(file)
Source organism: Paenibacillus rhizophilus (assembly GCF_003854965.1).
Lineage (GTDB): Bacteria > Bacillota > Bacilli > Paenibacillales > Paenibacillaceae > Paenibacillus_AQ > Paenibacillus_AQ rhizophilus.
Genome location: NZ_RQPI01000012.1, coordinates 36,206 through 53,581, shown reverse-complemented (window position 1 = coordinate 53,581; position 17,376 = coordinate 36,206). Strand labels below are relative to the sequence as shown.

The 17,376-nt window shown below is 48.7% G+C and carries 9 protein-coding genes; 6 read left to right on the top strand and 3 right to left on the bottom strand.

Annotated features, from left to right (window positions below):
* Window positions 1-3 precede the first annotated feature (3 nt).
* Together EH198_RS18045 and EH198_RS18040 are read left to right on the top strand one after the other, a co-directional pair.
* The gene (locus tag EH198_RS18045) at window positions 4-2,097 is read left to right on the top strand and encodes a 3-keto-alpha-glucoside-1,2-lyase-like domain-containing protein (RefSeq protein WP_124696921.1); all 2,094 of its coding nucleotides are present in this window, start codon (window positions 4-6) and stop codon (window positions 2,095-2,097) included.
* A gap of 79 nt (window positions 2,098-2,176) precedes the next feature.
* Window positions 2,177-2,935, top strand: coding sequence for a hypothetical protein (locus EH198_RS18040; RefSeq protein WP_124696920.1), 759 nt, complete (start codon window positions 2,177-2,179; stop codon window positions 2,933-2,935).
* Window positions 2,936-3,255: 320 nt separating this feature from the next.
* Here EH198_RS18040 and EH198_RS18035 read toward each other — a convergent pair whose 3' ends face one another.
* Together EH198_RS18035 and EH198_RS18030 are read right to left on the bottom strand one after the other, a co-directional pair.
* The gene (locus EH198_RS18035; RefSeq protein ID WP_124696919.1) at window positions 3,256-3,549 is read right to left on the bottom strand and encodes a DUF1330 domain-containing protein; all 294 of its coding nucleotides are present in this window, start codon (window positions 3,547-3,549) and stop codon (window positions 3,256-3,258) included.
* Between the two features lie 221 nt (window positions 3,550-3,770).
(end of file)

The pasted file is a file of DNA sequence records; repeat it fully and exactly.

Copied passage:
Source organism: Paenibacillus rhizophilus (assembly GCF_003854965.1).
Lineage (GTDB): Bacteria > Bacillota > Bacilli > Paenibacillales > Paenibacillaceae > Paenibacillus_AQ > Paenibacillus_AQ rhizophilus.
Genome location: NZ_RQPI01000012.1, coordinates 36,206 through 53,581, shown reverse-complemented (window position 1 = coordinate 53,581; position 17,376 = coordinate 36,206). Strand labels below are relative to the sequence as shown.

The 17,376-nt window shown below is 48.7% G+C and carries 9 protein-coding genes; 6 read left to right on the top strand and 3 right to left on the bottom strand.

Annotated features, from left to right (window positions below):
* Window positions 1-3 precede the first annotated feature (3 nt).
* Together EH198_RS18045 and EH198_RS18040 are read left to right on the top strand one after the other, a co-directional pair.
* The gene (locus tag EH198_RS18045) at window positions 4-2,097 is read left to right on the top strand and encodes a 3-keto-alpha-glucoside-1,2-lyase-like domain-containing protein (RefSeq protein WP_124696921.1); all 2,094 of its coding nucleotides are present in this window, start codon (window positions 4-6) and stop codon (window positions 2,095-2,097) included.
* A gap of 79 nt (window positions 2,098-2,176) precedes the next feature.
* Window positions 2,177-2,935, top strand: coding sequence for a hypothetical protein (locus EH198_RS18040; RefSeq protein WP_124696920.1), 759 nt, complete (start codon window positions 2,177-2,179; stop codon window positions 2,933-2,935).
* Window positions 2,936-3,255: 320 nt separating this feature from the next.
* Here EH198_RS18040 and EH198_RS18035 read toward each other — a convergent pair whose 3' ends face one another.
* Together EH198_RS18035 and EH198_RS18030 are read right to left on the bottom strand one after the other, a co-directional pair.
* The gene (locus EH198_RS18035; RefSeq protein ID WP_124696919.1) at window positions 3,256-3,549 is read right to left on the bottom strand and encodes a DUF1330 domain-containing protein; all 294 of its coding nucleotides are present in this window, start codon (window positions 3,547-3,549) and stop codon (window positions 3,256-3,258) included.
* Between the two features lie 221 nt (window positions 3,550-3,770).